In the days when Sussman was a novice, Minsky once came to him as he sat hacking at the PDP-6. “What are you doing?”, asked Minsky. “I am training a randomly wired neural net to play Tic-tac-toe”, Sussman replied. “Why is the net wired randomly?”, asked Minsky. “I do not want it to have any preconceptions of how to play”, Sussman said. Minsky then shut his eyes. “Why do you close your eyes?” Sussman asked his teacher. “So that the room will be empty.” At that moment, Sussman was enlightened.
Recently I’ve been doing some work with the t-digest sketching algorithm, from the paper by Ted Dunning and Omar Ertl. One of the appealing properties of t-digest sketches is that you can “add” them together in the monoid sense to produce a combined sketch from two separate sketches. This property is crucial for sketching data across data partitions in scale-out parallel computing platforms such as Apache Spark or Map-Reduce.
In the original Dunning/Ertl paper, they describe an algorithm for monoidal combination of t-digests based on randomized cluster recombination. The clusters of the two input sketches are collected together, then randomly shuffled, and inserted into a new t-digest in that randomized order. In Scala code, this algorithm might look like the following:
1 2 3 4 5
I implemented this algorithm and used it until I noticed that a sum over multiple sketches seemed to behave noticeably differently than either the individual inputs, or the nominal underlying distribution.
To get a closer look at what was going on, I generated some random samples from a Normal distribution ~N(0,1). I then generated t-digest sketches of each sample, took a cumulative monoid sum, and kept track of how closely each successive sum adhered to the original ~N(0,1) distribution. As a measure of the difference between a t-digest sketch and the original distribution, I computed the Kolmogorov-Smirnov D-statistic, which yields a distance between two cumulative distribution functions. (Code for my data collections can be viewed here) I ran multiple data collections and subsequent cumulative sums and used those multiple measurements to generate the following box-plot. The result was surprising and a bit disturbing:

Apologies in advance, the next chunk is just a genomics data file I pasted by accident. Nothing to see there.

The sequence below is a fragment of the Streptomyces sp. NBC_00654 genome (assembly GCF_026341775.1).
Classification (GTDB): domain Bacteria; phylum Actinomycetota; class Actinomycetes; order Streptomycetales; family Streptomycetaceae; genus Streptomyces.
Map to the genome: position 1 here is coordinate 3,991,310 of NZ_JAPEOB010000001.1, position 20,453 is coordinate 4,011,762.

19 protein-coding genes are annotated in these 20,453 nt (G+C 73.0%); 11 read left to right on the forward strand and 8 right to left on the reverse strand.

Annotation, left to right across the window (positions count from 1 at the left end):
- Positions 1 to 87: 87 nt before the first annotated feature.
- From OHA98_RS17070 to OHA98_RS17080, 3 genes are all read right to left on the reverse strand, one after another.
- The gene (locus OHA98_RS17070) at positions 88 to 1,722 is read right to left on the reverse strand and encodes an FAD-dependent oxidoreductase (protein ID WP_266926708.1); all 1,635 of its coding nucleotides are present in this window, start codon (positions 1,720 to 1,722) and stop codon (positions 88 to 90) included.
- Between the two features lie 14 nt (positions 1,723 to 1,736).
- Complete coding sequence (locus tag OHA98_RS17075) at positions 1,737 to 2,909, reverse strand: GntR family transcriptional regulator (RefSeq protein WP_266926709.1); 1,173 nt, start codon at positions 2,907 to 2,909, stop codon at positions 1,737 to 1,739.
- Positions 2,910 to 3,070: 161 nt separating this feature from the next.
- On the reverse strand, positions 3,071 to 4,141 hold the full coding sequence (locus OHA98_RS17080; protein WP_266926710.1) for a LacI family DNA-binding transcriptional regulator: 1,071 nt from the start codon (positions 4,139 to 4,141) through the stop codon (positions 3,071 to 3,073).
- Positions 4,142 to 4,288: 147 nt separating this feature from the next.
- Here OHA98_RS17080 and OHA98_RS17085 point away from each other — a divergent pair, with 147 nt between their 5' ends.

As the plot shows, the t-digest sketch distributions are gradually diverging from the underlying “true” distribution ~N(0,1). This is a potentially significant problem for the stability of monoidal t-digest sums, and by extension any parallel sketching based on combining the partial sketches on data partitions in map-reduce-like environments.
Seeing this divergence motivated me to think about ways to avoid it. One property of t-digest insertion logic is that the results of inserting new data can differ depending on what clusters are already present. I wondered if the results might be more stable if the largest clusters were inserted first. The t-digest algorithm allows clusters closest to the distribution median to grow the largest. Combining input clusters from largest to smallest would be like building the combined distribution from the middle outwards, toward the distribution tails. In the case where one t-digest had larger weights, it would also somewhat approximate inserting the smaller sketch into the larger one. In Scala code, this alternative monoid addition looks like so:
1 2 3 4 5
As a second experiment, for each data sampling I compared the original monoid addition with the alternative method using largest-to-smallest cluster insertion. When I plotted the resulting progression of D-statistics side-by-side, the results were surprising:
As the plot demonstrates, not only was large-to-small insertion more stable, its D-statistics appeared to be getting smaller instead of larger. To see if this trend was sustained over longer cumulative sums, I plotted the D-stats for cumulative sums over 100 samples:
The results were even more dramatic; These longer sums show that the standard randomized-insertion method continues to diverge, but in the case of large-to-small insertion the cumulative t-digest sums continue to converge towards the underlying distribution!
To test whether this effect might be dependent on particular shapes of distribution, I ran similar experiments using a Uniform distribution (no “tails”) and an Exponential distribution (one tail). I included the corresponding plots in the appendix. The convergence of this alternative monoid addition doesn’t seem to be sensitive to shape of distribution.
I have upgraded my implementation of t-digest sketching to use this new definition of monoid addition for t-digests. As you can see, it is easy to change one implementation for another. One or two lines of code may be sufficient. I hope this idea may be useful for any other implementations in the community. Happy sketching!
Appendix: Plots with Alternate Distributions